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The WHO’s COVID-19 clinical trial is ‘adaptive’. What does that mean?

EU-PEARL is promoting the uptake of ‘adaptive trials’, of the type currently being used in the WHO Solidarity study, because they can speed up drug development times

covid vaccine Shutterstock
Medical worker administers a COVID-19 vaccine as part of a clinical trial. Image by Mongkolchon Akesin/Shutterstock


The record for the fastest vaccine ever developed is about four years from lab to patient. The new coronavirus vaccines are set to smash this record. In some cases, it will be thanks to the use of adaptive trial platforms, which are trials that run studies of multiple drugs at the same time and ‘pool’ the placebo group.

While adaptive trial design is extremely good at reducing drug development times, it is also very complex. That’s why in 2019, IMI launched EU-PEARL to help provide the evidence and support for those who want to design their own adaptive trials, with the ultimate aim of getting medicines more quickly to market.  

Among EU-PEARL’s consortium partners are some of the world’s foremost experts in the design and statistical methodologies of adaptive platform trials. These experts were consulted by the World Health Organisation during the design phase of the Solidarity trial, a study to test multiple COVID-19 treatment, diagnostic and prevention options, including vaccines. The consortium members were asked to provide input on how best to make it a success.

What it is: more flexible, and more attractive for participants

The Solidarity trial is testing multiple compounds from multiple sources in an adaptive design. That means that different candidate compounds, belonging to different pharma companies, are being trialled simultaneously. The companies are ‘sharing’ the standard of care groups (a group that is treated with the same drugs they would receive for their condition were they being treated outside of a clinical trial) and operating under a master protocol.

New treatment groups can be added at any time, where necessary, and candidate compounds that don’t work can be dropped. This makes it more beneficial for participants. In the WHO Solidarity trial’s treatment component, for example, the lopinavir/ritonavir and hydroxychloroquine arms have already been dropped, while others have been added.

Though the concept has existed for years, there is still lack of uniformity and understanding as to what an adaptive platform means and how it works in practice. “The process of designing and running these trials is incredibly complex,” says Ann Van Dessel, Senior vice president and Head of global clinical and regulatory operations at Johnson & Johnson, and EU-PEARL project lead. “To support researchers who decide to take on the task, we are putting in place the tools that are necessary to make sure they succeed. The project will set up a new entity whose job it will be to help facilitate these very complex new studies, and to maintain the tools and guidelines developed during the project.”

Professor Joan Genescà, Chief of the Liver unit at Vall d’Hebron University Hospital and EU-PEARL’s project coordinator emphasises the scale of the collaboration of the project: ”Academic leaders, leading scientists, methodologists, regulators, patients and their representatives, among many other stakeholders, are all collaborating in a public-private endeavour. They are the core of the EU-PEARL project, which shares many similarities to what and how the WHO Solidarity trial is trying to accomplish,” he says.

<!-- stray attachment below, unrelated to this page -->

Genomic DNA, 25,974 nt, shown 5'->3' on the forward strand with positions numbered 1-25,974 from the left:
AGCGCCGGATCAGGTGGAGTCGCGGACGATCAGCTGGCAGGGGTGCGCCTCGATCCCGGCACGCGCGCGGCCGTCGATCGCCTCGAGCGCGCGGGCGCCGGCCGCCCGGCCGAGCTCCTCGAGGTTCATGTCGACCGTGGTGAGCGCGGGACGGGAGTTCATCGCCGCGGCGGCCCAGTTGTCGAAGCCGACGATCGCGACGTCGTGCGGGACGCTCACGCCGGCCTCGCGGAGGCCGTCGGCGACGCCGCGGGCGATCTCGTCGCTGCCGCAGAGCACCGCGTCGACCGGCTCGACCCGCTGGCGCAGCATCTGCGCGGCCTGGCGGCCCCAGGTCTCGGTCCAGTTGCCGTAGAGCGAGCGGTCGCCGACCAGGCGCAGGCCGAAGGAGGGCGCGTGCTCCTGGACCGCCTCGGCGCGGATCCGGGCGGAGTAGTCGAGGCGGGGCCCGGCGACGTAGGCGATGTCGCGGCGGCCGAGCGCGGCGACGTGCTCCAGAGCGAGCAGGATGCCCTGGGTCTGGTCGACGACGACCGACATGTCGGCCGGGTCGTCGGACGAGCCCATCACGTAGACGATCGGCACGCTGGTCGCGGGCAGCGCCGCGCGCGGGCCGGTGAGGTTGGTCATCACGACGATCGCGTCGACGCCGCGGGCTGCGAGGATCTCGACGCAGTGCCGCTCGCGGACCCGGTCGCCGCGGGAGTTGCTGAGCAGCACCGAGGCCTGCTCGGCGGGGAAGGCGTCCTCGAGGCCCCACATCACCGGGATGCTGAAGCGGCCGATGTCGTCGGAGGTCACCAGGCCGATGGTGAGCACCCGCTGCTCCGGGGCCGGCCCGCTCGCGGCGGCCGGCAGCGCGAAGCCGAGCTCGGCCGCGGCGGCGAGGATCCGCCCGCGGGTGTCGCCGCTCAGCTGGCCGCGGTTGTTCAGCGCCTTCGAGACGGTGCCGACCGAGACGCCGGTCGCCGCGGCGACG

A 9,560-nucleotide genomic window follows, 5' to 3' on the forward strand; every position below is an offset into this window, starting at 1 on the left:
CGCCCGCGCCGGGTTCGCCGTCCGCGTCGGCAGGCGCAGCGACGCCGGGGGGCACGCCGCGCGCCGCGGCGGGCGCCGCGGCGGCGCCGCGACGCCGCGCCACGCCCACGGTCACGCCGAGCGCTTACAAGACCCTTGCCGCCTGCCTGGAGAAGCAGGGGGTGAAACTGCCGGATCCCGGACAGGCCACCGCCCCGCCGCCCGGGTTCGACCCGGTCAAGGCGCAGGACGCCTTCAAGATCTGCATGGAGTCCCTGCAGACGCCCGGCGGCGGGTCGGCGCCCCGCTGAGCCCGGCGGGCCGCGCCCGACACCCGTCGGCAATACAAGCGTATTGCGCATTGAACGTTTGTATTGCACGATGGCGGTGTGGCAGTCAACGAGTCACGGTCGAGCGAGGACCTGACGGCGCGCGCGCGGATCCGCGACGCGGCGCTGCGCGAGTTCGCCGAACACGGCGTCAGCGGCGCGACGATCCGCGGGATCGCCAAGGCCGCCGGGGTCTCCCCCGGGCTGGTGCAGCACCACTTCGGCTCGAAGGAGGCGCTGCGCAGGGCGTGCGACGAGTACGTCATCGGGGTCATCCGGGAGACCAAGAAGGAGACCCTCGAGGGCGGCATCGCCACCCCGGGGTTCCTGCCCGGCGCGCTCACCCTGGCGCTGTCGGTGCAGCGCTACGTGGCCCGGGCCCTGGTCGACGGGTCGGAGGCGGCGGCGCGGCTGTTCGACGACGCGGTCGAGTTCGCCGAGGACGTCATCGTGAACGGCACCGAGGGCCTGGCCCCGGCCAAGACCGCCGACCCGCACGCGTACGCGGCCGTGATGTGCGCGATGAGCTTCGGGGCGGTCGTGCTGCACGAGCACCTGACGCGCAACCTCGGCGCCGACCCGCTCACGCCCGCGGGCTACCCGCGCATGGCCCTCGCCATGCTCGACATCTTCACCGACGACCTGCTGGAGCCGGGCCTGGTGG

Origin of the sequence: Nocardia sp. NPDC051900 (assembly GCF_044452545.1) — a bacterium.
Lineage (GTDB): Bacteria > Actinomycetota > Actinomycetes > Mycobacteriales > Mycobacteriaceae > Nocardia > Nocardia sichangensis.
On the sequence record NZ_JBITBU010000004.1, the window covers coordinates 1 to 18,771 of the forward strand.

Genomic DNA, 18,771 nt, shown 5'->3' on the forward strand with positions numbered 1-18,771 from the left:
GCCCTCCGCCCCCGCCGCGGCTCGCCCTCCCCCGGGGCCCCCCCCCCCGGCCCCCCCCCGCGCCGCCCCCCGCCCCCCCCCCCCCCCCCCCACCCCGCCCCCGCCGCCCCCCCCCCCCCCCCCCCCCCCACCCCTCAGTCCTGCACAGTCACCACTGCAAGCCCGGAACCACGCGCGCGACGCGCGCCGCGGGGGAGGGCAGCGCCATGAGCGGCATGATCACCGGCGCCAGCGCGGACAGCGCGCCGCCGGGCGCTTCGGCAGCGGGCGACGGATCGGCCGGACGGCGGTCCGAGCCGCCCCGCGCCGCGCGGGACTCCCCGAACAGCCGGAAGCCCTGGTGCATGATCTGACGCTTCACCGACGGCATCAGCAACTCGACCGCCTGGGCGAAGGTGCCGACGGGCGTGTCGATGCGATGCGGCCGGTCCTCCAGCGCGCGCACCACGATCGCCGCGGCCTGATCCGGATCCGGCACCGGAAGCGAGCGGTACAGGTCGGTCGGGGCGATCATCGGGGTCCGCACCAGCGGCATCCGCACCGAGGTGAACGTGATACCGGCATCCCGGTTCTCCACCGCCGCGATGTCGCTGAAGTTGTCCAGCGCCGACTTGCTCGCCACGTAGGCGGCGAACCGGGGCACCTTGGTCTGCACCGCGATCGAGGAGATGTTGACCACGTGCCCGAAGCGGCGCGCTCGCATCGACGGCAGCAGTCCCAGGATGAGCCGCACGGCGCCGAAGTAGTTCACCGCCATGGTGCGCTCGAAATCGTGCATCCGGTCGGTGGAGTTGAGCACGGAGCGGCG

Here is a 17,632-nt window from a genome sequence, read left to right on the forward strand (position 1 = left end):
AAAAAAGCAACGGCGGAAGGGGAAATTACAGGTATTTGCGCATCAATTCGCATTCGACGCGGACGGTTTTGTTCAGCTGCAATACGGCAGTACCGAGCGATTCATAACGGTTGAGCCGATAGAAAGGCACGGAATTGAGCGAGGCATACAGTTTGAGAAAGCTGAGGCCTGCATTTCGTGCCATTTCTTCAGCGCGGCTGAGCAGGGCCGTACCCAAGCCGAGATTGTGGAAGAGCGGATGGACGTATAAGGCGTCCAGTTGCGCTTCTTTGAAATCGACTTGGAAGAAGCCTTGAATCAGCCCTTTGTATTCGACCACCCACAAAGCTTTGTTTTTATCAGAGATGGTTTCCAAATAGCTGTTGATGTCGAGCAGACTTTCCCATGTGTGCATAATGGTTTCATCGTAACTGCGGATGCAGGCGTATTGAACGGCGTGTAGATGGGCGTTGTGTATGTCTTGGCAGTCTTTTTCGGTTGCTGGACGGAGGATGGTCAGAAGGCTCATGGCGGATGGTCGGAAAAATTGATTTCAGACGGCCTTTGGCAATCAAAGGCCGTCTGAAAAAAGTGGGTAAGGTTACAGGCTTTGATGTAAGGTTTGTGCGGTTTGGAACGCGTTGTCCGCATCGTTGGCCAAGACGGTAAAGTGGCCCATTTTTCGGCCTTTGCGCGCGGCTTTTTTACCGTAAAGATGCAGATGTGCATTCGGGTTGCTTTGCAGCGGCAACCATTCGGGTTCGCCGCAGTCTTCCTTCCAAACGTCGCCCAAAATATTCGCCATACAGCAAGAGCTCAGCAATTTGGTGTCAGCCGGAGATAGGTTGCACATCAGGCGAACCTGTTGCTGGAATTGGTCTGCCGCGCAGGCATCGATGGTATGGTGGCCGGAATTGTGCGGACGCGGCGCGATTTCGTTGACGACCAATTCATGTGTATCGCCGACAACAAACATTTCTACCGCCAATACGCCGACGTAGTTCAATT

Reducing the heavy burden on participants

“There have been some studies done in the past where multiple drugs from multiple companies have been tested against each other in an adaptive way,” says Ms Van Dessel. “We want to promote this and facilitate it, but we also want to put the patient at the centre because patient recruitment and retention in clinical trials is always a challenge. The burden on a patient in participating in a clinical trial is rather high.”

“The beauty of adaptive trials is that when you share the control group, the likelihood that the patient ends up in the placebo group is lower,” says Ms Van Dessel. Prof Genescà adds, “Another major and complementary advantage of adaptive designs to participants is that those arms doing better have more patients allocated and therefore the chances of a particular patient receiving an effective drug increase.”

The COVID-19 pandemic has been a case study

Explains Ms Van Dessel, “Pharma companies have traditionally been hesitant to conduct this kind of trial for multiple reasons. It’s difficult to get people to move away from the ‘gold standard’ of randomised trial design. But because of the severity of the COVID pandemic, the pharmaceutical companies and the regulatory authorities are collaborating, along with more than 400 hospitals in 35 countries, demonstrating to the sceptics that it is possible.” The experts group includes academics, regulators and WHO representatives.

According to Prof Genescà, “Although remarkable examples of platform trials during the COVID-19 pandemic are a good proof of concept, there are also many opportunities missed. Only a handful of the almost 4,000 trials on COVID-19 registered to date are following an adaptive, platform approach, therefore showing this is still a work in progress, and that is why the remit of EU-PEARL is so relevant.”

Ms Van Dessel adds, “In a way, Solidarity trial is a perfect case study, because it demonstrates that it can be done. At the end of our project, when all of the tools are available and the negotiations with health authorities are done and the resources for patients have been made available, we will be ready for the next crisis, and it might even go faster because it will be less ‘out of the norm’.”

Read more

COVID-19 vaccine trials should seek worthwhile efficacy  - The Lancet

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